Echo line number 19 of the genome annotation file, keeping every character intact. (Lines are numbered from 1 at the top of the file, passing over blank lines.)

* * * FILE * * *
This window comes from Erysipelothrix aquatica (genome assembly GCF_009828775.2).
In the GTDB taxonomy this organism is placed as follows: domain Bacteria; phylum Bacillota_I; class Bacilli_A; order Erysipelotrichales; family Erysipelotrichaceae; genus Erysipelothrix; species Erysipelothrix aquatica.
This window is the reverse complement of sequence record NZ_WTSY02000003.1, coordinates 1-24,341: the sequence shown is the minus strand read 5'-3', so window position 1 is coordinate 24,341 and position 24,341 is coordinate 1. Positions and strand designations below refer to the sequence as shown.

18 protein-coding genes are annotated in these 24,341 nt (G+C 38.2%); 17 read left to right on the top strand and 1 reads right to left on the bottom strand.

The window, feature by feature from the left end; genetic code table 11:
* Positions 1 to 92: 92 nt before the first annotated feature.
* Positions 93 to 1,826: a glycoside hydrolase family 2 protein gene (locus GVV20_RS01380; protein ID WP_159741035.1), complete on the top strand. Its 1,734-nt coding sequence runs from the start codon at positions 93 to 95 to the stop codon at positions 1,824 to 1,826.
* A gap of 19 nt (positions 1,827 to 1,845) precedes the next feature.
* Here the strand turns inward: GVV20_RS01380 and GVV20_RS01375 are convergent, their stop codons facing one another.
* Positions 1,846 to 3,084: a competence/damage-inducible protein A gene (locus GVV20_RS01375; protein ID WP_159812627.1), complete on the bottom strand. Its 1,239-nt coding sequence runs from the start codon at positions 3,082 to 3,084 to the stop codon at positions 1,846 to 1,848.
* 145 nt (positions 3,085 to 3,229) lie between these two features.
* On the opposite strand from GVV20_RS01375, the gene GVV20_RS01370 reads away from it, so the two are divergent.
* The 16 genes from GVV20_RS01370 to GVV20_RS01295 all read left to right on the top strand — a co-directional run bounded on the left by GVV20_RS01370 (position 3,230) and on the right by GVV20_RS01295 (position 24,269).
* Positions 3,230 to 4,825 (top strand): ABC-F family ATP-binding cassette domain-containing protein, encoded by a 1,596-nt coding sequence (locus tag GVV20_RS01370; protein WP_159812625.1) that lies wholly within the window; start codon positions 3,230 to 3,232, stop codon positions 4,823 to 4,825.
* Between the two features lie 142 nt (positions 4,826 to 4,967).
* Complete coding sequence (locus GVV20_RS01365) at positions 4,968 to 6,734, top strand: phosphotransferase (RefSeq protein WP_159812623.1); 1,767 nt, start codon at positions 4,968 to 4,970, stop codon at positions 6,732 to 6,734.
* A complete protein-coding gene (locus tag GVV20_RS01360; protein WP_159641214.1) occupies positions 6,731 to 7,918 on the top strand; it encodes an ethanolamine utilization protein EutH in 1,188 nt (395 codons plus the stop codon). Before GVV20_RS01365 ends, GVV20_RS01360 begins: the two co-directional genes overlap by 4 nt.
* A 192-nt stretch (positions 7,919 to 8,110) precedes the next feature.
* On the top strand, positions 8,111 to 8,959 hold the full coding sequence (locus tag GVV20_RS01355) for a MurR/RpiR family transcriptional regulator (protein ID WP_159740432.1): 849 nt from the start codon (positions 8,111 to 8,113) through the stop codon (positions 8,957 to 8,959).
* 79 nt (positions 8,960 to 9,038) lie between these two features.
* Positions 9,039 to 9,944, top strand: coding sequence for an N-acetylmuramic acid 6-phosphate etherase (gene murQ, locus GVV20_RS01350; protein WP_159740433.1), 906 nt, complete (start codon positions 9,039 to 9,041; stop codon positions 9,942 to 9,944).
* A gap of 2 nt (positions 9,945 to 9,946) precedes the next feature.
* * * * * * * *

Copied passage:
* On the top strand, positions 8,111 to 8,959 hold the full coding sequence (locus tag GVV20_RS01355) for a MurR/RpiR family transcriptional regulator (protein ID WP_159740432.1): 849 nt from the start codon (positions 8,111 to 8,113) through the stop codon (positions 8,957 to 8,959).